Silents are golden.
(Microsoft Word is telling me there’s a typo in that sentence, but it’s not true.)
Silent films are golden to me.
Many silent films and directors and performers were great, and most of them, except Charlie Chaplin, have been forgotten. Gore Vidal referred to it as “the United States of Amnesia.”
Many silent films are far better than films that are being made today.
I have about 1,600 cable channels, I watch six of them, and I can’t live without one of them. Turner Classic Movies.
I was a film history minor in college: I couldn’t get enough of films then, and I can’t get enough of films now. Good ones, that is.
I used to drive all over Los Angeles just to see a vintage film, like “Mr. Hulot’s Holiday,” or “Sullivan’s Travels,” or “The 39 Steps.”
Turner Classic Movies spoils me. I don’t have to drive anywhere, and they are always open.
Turner shows rarities I had never heard of, like “He Who Gets Slapped,” starring Lon Chaney, and “Jewelry Robbery,” starring Kay Francis.
My film history studies naturally began with silent films, and because most of them were short (“two reelers,” they were called), we watched a lot of them.
Every film history survey course begins with “The Great Train Robbery” and “A Trip to the Moon.”
“The Great Train Robbery” was made in 1903, and it’s significant because of its use of then-unconventional techniques and devices, but it’s not particularly entertaining.
“A Trip to the Moon” was made in 1902, and it’s still a dazzling example of film ingenuity. You may have seen the memorable shot of the space capsule landing on “The Man on the Moon’s” eye.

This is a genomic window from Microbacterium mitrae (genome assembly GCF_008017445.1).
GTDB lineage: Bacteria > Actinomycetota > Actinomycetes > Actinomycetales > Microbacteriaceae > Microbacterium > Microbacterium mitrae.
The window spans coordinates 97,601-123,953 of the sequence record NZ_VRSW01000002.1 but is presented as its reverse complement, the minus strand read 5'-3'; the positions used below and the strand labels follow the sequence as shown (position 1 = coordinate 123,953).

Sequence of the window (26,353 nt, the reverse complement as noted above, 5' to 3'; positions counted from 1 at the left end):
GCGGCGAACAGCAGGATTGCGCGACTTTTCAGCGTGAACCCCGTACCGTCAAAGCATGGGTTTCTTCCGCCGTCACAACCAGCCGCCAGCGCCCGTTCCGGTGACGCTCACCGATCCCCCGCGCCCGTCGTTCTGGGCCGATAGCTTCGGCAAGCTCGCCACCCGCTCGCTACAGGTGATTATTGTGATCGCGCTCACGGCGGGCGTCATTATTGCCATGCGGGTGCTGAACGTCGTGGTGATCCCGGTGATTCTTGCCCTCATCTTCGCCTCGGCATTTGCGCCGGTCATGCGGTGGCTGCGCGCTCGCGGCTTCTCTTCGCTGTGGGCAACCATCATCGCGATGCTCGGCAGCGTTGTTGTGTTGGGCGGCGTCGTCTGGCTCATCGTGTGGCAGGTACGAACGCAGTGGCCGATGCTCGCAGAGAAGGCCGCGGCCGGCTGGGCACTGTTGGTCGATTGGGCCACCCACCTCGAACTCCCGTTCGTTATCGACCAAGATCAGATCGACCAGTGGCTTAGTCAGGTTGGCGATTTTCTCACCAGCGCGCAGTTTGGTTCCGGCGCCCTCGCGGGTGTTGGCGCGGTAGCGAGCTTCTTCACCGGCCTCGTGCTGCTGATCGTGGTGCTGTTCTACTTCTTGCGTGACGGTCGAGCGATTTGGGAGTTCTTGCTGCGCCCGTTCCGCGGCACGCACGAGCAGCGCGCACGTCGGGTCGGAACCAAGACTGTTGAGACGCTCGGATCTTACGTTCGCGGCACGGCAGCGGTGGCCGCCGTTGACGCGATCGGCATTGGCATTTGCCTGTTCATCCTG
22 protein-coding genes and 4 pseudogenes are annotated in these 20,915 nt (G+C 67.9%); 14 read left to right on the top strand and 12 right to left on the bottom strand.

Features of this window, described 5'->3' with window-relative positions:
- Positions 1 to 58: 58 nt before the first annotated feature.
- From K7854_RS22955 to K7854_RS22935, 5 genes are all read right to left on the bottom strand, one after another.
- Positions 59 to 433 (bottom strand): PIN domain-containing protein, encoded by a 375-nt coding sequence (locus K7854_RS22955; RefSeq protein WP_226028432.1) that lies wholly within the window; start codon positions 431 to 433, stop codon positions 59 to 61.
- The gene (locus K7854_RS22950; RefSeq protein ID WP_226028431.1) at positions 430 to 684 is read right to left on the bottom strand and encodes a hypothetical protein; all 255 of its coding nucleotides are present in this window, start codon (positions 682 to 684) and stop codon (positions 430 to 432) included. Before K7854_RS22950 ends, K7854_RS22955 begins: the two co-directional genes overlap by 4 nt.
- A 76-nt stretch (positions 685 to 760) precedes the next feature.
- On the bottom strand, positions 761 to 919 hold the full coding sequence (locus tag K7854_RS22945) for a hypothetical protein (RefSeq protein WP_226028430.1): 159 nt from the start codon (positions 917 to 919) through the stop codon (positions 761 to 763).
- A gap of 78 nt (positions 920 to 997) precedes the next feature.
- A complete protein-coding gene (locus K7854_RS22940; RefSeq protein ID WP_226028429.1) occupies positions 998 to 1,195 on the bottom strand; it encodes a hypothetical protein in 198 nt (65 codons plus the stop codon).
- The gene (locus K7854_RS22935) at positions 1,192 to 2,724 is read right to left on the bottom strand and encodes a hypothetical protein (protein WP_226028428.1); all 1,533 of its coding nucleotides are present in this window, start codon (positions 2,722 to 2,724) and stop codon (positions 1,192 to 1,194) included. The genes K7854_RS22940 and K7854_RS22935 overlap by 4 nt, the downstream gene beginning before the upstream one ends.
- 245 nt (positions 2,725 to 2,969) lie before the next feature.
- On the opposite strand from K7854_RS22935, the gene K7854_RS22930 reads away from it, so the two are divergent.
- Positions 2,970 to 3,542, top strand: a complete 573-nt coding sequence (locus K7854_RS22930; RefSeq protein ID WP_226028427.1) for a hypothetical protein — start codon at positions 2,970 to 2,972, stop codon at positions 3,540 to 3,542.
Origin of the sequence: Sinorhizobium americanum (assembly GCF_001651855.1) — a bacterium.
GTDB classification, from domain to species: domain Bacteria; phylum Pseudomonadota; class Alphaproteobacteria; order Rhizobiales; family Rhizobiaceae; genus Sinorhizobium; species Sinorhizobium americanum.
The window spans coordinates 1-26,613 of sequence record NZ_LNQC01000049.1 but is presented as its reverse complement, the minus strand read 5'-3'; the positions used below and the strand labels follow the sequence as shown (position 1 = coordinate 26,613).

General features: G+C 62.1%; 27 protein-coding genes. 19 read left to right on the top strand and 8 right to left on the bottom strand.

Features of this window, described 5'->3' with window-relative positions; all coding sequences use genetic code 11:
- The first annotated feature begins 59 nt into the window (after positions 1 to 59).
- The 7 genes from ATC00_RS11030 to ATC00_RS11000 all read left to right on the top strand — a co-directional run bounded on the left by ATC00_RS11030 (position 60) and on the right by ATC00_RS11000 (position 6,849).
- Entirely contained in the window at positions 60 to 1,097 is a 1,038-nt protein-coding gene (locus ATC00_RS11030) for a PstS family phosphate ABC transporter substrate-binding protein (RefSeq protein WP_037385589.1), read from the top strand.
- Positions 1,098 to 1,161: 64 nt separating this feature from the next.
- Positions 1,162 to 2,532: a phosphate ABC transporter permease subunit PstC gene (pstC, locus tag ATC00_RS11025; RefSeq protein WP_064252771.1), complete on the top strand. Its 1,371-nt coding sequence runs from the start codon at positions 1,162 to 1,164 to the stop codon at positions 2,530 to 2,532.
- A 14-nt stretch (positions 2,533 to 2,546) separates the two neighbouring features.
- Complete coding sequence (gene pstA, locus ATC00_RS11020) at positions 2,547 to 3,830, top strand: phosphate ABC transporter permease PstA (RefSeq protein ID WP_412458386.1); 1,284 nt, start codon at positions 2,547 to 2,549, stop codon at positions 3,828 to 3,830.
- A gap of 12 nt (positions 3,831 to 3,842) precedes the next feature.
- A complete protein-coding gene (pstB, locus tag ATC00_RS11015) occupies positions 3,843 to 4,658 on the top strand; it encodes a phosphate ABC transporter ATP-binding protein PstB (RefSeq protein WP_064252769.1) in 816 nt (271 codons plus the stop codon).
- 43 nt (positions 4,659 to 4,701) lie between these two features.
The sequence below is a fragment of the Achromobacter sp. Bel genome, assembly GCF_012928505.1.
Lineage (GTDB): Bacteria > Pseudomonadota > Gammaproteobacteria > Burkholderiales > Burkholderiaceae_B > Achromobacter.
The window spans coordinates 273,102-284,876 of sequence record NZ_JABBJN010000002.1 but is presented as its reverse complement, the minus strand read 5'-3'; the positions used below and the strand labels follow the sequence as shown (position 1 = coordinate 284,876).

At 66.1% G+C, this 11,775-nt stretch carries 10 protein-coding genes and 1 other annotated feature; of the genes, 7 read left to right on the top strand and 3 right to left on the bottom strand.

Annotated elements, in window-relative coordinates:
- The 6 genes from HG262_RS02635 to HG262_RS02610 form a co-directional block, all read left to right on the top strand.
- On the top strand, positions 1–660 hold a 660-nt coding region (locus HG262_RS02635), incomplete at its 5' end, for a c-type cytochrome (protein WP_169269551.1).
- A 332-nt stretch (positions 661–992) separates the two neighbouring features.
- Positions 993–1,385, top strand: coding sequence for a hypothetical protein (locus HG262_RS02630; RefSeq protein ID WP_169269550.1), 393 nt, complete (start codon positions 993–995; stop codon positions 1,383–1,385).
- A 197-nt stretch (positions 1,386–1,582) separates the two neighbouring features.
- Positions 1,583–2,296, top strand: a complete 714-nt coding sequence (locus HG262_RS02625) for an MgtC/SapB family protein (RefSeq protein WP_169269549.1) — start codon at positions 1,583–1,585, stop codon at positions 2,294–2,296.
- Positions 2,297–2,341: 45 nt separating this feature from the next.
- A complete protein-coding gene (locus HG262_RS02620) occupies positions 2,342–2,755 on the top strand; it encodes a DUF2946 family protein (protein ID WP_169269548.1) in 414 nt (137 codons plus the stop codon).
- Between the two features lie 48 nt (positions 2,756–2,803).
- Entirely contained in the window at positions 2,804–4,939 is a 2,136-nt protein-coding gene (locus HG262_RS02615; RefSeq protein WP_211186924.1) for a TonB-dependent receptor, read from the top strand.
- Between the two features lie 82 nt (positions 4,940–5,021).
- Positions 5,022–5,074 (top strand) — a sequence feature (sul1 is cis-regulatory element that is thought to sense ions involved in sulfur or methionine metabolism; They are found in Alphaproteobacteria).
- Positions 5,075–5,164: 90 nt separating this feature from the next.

Chaplin should be remembered. He was brilliant. I recommend “City Lights.” I have watched the ending 50 times, and I still get emotional about it.
I also recommend Chaplin’s “Modern Times,” although it is not entirely silent.
Appreciation is shown for silent films in two notable “talkies.”
Everyone has seen “Singin’ in the Rain.” Everyone should see “Sunset Boulevard.”
“Sunset Boulevard” is on my Top Ten list.
Look for Buster Keaton at the card table. Who?
Keaton was just as good as Chaplin. He made a bad career decision, and drank too much, and disappeared, but then he married a woman who was 23 years younger than he was, and she is credited with saving his life and restoring his career.
Keaton did all of his own stunts, and some of them were breathtaking. The most famous one, in “Steamboat Bill, Jr.,” required absolute precision, otherwise a two-ton, two-story building façade would have killed him when it toppled. He was standing within the clearance of a single open window.
Some have said Keaton was depressed at the time about his career and his failing marriage, and accepted the possibility he wouldn’t survive the stunt.
I mentioned his career mistake. His early films were produced by his own production company, and it allowed him to create on the spot, and to take full advantage of his own inspirations. Then he signed a contract with MGM, and MGM took the reins.
In 1965, a year before Keaton died, the Venice Film Festival paid tribute to him, and the longest standing ovation in the festival’s history — over 10 minutes — moved Keaton to tears.
It’s important to me to remember those who came first, and never forget.
Craig Marshall Smith is an artist, educator and Highlands Ranch resident. He can be reached at firstname.lastname@example.org.
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